What is MJF?
Multi Jet Fusion is a relatively new 3D printing technique unveiled by HP in 2016.
Similar to Selective Laser Sintering (SLS) technology, MJF is a powder-based 3D printing technique. The main difference between the two techniques lies in the heat source, as the latter requires less heat in the process. While SLS utilises a laser to scan and sinter the material, MJF, on the other hand, does so through a new and innovative process that accelerates build time. This enables a finer feature resolution and a more consistent isotropic mechanical property.
What is the MJF 3D Printing Process?
During MJF, a fusing agent is applied to a material layer where the powder particles are supposed to fuse together. Simultaneously, a detailing agent that inhibits sintering is printed near the edge of the part. After this, a high-power IR energy source runs through the build bed and sinters the areas where the fusing agent was dispensed while leaving the rest of the powder untouched. The process repeats until all parts are complete.
Advantages of MJF 3D Printing
Able to produce prototypes as fast as one day, MJF is a great 3D printing solution for applications that require complex parts with geometries with fine features and functional end-use parts. Other benefits include:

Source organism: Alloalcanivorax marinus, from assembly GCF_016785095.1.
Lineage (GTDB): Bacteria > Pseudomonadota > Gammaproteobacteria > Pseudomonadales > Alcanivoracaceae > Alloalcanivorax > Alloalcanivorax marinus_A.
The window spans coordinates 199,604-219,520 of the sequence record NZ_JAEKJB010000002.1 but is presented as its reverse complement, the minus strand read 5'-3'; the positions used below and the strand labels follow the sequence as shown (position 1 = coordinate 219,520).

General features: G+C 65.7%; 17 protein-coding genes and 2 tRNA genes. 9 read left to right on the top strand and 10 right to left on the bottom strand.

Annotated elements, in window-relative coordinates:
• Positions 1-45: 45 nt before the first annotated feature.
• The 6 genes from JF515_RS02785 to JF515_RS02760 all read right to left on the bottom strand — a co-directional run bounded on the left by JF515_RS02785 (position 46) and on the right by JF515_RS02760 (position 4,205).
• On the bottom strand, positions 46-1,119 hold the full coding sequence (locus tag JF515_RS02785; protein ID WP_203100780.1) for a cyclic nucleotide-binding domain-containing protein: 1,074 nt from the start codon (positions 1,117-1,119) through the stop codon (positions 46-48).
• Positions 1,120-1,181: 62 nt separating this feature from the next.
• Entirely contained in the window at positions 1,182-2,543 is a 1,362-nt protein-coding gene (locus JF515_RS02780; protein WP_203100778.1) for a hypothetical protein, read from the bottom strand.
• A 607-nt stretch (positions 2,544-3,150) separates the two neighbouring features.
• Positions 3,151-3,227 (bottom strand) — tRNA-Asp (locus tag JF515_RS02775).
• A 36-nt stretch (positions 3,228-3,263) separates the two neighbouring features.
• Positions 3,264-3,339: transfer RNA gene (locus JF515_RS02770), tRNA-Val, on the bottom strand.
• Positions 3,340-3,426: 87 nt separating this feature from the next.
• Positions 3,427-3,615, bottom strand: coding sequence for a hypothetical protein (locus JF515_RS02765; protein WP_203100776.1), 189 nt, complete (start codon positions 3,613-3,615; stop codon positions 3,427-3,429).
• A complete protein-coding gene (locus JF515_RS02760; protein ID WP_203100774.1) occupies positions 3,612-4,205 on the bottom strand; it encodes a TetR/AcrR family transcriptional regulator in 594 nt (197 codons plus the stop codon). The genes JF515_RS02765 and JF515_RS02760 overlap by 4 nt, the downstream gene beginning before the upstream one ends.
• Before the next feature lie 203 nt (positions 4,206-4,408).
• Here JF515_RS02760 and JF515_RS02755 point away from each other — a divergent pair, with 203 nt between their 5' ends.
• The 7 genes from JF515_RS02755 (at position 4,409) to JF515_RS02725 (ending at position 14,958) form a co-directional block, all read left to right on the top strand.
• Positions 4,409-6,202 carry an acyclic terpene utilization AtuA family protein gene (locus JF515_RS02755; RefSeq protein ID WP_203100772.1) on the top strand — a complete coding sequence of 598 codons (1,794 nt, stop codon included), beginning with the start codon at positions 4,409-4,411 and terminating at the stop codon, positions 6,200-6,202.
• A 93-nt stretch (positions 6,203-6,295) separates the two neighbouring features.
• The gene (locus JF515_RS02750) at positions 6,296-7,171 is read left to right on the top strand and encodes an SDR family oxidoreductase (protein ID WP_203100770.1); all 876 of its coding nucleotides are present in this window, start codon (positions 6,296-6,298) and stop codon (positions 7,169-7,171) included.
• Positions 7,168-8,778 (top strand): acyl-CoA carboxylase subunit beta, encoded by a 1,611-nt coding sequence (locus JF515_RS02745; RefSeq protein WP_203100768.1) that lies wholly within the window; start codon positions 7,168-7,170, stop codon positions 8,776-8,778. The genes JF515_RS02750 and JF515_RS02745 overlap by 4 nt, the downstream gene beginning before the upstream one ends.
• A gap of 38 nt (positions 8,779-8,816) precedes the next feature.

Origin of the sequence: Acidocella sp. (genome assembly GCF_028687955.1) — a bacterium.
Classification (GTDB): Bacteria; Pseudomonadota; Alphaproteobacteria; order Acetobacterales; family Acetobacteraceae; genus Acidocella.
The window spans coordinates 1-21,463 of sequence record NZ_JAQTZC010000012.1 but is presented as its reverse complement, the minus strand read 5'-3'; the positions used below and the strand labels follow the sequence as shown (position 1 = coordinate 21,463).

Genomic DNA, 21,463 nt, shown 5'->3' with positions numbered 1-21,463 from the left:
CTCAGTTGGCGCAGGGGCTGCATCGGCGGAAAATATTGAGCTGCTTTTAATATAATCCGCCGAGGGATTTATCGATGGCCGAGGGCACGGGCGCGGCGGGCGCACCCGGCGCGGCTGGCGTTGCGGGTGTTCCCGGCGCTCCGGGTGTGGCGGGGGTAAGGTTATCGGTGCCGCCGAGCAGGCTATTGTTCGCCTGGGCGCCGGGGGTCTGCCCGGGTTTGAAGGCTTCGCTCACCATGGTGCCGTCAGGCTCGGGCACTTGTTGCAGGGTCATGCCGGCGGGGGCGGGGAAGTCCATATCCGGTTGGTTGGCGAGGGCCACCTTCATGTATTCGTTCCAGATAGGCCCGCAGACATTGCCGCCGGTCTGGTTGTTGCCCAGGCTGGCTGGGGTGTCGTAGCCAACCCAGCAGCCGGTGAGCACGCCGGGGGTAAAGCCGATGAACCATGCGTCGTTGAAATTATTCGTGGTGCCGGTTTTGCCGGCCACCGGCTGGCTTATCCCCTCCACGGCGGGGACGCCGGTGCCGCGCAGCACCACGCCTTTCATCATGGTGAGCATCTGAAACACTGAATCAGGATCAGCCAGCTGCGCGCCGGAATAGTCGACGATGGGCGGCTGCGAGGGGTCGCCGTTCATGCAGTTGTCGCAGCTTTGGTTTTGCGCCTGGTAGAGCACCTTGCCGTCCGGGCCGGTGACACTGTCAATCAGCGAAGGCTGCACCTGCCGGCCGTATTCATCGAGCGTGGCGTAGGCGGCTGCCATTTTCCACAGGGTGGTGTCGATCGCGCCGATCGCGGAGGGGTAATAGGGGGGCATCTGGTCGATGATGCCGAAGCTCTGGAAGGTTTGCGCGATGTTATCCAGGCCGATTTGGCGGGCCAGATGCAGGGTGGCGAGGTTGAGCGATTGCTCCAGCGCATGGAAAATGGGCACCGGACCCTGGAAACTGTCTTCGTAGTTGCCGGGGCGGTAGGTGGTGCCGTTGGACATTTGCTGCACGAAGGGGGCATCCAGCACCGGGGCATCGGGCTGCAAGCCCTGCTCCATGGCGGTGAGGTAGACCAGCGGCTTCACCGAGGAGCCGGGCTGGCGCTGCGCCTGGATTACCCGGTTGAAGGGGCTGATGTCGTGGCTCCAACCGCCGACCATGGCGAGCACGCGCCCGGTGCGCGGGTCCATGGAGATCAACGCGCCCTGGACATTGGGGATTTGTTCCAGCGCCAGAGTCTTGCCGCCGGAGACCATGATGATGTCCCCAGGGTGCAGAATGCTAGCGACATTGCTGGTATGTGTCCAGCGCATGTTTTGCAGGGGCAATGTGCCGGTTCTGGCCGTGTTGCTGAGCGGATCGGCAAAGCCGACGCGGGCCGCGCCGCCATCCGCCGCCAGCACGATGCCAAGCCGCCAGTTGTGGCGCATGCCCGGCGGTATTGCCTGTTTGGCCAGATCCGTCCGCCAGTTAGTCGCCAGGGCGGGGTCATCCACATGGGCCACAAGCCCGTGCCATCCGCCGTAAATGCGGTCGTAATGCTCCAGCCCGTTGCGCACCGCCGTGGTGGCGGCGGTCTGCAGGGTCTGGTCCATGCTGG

- Lower per part cost
- Quick turnaround time with a fast printing process
- Smooth surface finish
- Eliminates the need for painting after printing
How Additive3D Asia Fairs in MJF Printing
At Additive3D Asia, we are able to produce parts with a build volume of up to 380 x 284 x 380mm with MJF technology. MJF can also create ultra-thin layers of 80 microns, which produces parts with high density and low porosity compared to the same PA 12 parts printed with SLS. In addition, the parts printed are stronger and more precise.
Common Materials Used in MJF 3D Printing
Engineering grade thermoplastic that produces high-density parts with extreme dimensional accuracy and fine detail for functional prototyping and final parts. Ideal for complex assemblies, lattice structures, housing, enclosures, and connectors, and optimal for post finishing processes.
Nylon material infused with 40% glass beads, which reduces warping during the printing process. Ideal for applications requiring high stiffness and strength like enclosures and housings, fixtures, and tooling.
3D Printing Processes
Short for Fused Deposition Modelling, FDM is one of the most commonly adopted additive manufacturing technologies today due to its low cost and efficiency.
Great for products that require a smooth finish and high accuracy. SLA is also a popular choice for creating prototypes for clear parts, including bottles.
Capable of printing multiple materials from flexible to rigid in one part. 3D prints at a high speed, with extremely high accuracy and a smooth surface finish.
SLS is a powder-based 3D printing technology suitable for building parts that require high durability and complex geometries as it does not need any form of support.
Similar to SLS, Multi Jet Fusion also utilises powder to 3D print objects. One advantage is that parts produced by MJF are stronger and more precise compared to SLS.